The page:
Equipping Your Reimagine Journey
“I know that when things don’t go well they like to blame the Presidents, and that is one of the things which Presidents are paid for.” (John F. Kennedy)
According to the Gallup Poll, President Barack Obama’s job approval rating reached its high point (67%) in January 2009, and its low point (38%) September 2nd 2014. His most recent weekly average (September 15-21) was 43%.
Gallup historical comparisons indicate the average for U.S. presidents between 1938-2014 was 53%. Other presidents in the second September after re-election had the following ratings: George W. Bush (42%), Bill Clinton (64%), Ronald Reagan (62%), Lyndon Johnson (46%), Dwight Eisenhower (56%), Harry Truman (35%).
We can only imagine the weight of the burdens our president carries on his shoulders, and the intensity of the decision-making responsibilities he experiences in his mind. Degrading and destroying ISIS in order to protect America has become one of his top priorities, and may bring him nightmares. Concerns about continuing conflicts in Iraq, Afghanistan, and Syria occupy his days. Halting the spread of the Ebola virus in West Africa, building a coalition to combat radical terrorist groups, addressing worrisome national economic issues, and a thousand other problems constantly demand his attention. Dwight Eisenhower remarked, “no easy problems ever come to the President of the United States; if they are easy to solve, somebody else has solved them.”
In an interview on last night’s CBS “60 Minutes”, President Obama acknowledged that he had underestimated the strength of ISIS and overestimated the fighting ability of Iraqi troops. He will take flak for that, just like he did for stating a couple of weeks ago that he did not have a strategy for fighting ISIS (which he obviously quickly remedied).
How can the President possibly please all the people of America? Obviously, he cannot. Human approval is as changeable as the weather. Approval ratings are a roller-coaster, volatile as the Stock Market. Adlai Stevenson said, “You know how it is in an election year; they pick a president and then for four years they pick on him.”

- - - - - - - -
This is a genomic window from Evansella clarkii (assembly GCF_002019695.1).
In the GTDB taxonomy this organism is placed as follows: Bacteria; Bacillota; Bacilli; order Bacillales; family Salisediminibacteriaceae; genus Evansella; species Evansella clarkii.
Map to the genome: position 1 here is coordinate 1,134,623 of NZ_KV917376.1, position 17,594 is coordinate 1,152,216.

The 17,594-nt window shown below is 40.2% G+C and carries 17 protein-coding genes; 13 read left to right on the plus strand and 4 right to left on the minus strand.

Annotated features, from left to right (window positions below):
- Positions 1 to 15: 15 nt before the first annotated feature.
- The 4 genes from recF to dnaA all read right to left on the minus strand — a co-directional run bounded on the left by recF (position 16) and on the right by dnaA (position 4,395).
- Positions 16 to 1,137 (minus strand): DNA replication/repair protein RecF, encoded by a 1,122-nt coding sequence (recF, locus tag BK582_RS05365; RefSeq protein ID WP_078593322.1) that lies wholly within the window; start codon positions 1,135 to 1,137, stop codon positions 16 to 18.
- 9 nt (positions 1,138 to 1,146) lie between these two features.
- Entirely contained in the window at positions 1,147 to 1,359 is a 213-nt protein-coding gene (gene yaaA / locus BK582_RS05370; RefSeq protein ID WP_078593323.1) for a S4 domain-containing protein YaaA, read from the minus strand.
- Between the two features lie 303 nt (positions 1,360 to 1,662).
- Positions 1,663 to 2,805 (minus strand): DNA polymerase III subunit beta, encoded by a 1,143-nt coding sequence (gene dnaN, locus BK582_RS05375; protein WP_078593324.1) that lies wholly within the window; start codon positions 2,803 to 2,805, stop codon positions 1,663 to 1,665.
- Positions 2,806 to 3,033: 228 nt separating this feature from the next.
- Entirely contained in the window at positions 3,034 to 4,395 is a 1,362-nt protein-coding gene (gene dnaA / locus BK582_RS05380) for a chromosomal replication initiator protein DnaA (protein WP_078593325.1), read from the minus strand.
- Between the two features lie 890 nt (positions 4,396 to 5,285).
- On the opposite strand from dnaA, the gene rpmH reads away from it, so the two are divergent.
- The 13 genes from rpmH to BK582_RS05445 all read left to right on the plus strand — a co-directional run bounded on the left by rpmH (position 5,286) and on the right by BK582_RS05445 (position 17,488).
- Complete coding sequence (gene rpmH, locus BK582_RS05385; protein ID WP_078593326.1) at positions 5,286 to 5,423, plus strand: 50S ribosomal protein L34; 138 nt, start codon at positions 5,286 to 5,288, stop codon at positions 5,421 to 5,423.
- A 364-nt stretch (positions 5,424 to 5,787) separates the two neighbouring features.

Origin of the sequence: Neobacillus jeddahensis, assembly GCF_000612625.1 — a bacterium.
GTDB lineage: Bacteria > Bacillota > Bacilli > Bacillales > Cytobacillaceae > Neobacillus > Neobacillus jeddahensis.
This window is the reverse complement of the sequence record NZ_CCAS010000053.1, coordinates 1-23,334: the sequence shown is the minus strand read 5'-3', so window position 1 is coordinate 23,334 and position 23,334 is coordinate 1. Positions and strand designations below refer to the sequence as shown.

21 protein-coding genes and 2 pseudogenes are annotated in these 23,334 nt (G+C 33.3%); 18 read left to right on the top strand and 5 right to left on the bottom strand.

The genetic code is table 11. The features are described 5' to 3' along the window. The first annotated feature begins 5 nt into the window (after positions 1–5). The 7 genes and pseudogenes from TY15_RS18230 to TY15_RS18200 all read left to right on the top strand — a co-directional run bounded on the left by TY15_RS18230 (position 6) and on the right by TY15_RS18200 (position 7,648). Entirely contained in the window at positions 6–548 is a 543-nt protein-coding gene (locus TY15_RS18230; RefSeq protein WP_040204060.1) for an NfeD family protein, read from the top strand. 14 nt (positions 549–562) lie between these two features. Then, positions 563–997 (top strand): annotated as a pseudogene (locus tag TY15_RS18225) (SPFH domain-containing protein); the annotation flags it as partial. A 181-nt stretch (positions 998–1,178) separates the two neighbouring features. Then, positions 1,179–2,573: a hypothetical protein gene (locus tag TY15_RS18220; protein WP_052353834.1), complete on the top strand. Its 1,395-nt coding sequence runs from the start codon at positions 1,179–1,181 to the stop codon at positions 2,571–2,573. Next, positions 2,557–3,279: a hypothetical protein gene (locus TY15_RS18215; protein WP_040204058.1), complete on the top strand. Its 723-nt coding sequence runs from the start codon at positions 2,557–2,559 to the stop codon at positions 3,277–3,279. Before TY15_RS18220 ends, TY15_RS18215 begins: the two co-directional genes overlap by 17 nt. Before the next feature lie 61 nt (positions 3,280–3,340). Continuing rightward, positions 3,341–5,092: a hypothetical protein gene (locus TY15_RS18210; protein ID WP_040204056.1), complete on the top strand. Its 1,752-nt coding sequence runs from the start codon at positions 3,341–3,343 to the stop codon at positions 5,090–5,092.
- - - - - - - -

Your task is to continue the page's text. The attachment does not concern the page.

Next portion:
We may not always approve of our president, but it is not appropriate to be disrespectful. Scripture reminds us that all governing authority comes from God, that those in positions of authority have been providentially placed, and to rebel against authority is tantamount to rebelling against God (Romans 13:1-2).
We may not always approve of our president, but we should not be dismissive because we didn’t vote for him. We may not like his policies, but he is still President.
We may not always approve of our president, but we should not make derogatory remarks about him.
However we rate our president, we should pray for him—that he would seek to please God, not be driven by political ambition (Colossians 3:23); that he would seek divine wisdom to govern properly, knowing and doing what is right (1 Kings 3:7-9); that he would govern with integrity whatever the approval ratings; that God would protect him and his family from all harm; that he would be strengthened by grace to persevere in his role as the leader of this nation where we are privileged to breathe deeply the sweet air of freedom.
“Pray this way (ask God to help him, intercede on his behalf, give thanks for him) for all who are in authority so we can live peaceful and quiet lives marked by godliness and dignity.” (1 Timothy 2:1-2 NLT)
Johnny R. Almond
Christian preacher and writer
Author, Gentle Whispers from Eternity